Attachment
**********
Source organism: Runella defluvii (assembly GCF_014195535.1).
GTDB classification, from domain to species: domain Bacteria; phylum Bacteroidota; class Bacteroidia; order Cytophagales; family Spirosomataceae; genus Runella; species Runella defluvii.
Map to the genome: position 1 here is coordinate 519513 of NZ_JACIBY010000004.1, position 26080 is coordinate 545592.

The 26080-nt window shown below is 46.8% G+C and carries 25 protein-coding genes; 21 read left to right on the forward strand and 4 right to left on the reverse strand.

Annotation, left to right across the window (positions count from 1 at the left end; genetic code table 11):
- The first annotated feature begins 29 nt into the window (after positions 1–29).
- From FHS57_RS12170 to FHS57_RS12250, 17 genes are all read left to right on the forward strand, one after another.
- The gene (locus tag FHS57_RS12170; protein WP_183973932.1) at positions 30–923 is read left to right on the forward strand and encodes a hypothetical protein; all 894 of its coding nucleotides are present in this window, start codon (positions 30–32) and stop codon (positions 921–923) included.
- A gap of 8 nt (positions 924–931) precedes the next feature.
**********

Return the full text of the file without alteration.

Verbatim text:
Source organism: Runella defluvii (assembly GCF_014195535.1).
GTDB classification, from domain to species: domain Bacteria; phylum Bacteroidota; class Bacteroidia; order Cytophagales; family Spirosomataceae; genus Runella; species Runella defluvii.
Map to the genome: position 1 here is coordinate 519513 of NZ_JACIBY010000004.1, position 26080 is coordinate 545592.

The 26080-nt window shown below is 46.8% G+C and carries 25 protein-coding genes; 21 read left to right on the forward strand and 4 right to left on the reverse strand.

Annotation, left to right across the window (positions count from 1 at the left end; genetic code table 11):
- The first annotated feature begins 29 nt into the window (after positions 1–29).
- From FHS57_RS12170 to FHS57_RS12250, 17 genes are all read left to right on the forward strand, one after another.
- The gene (locus tag FHS57_RS12170; protein WP_183973932.1) at positions 30–923 is read left to right on the forward strand and encodes a hypothetical protein; all 894 of its coding nucleotides are present in this window, start codon (positions 30–32) and stop codon (positions 921–923) included.
- A gap of 8 nt (positions 924–931) precedes the next feature.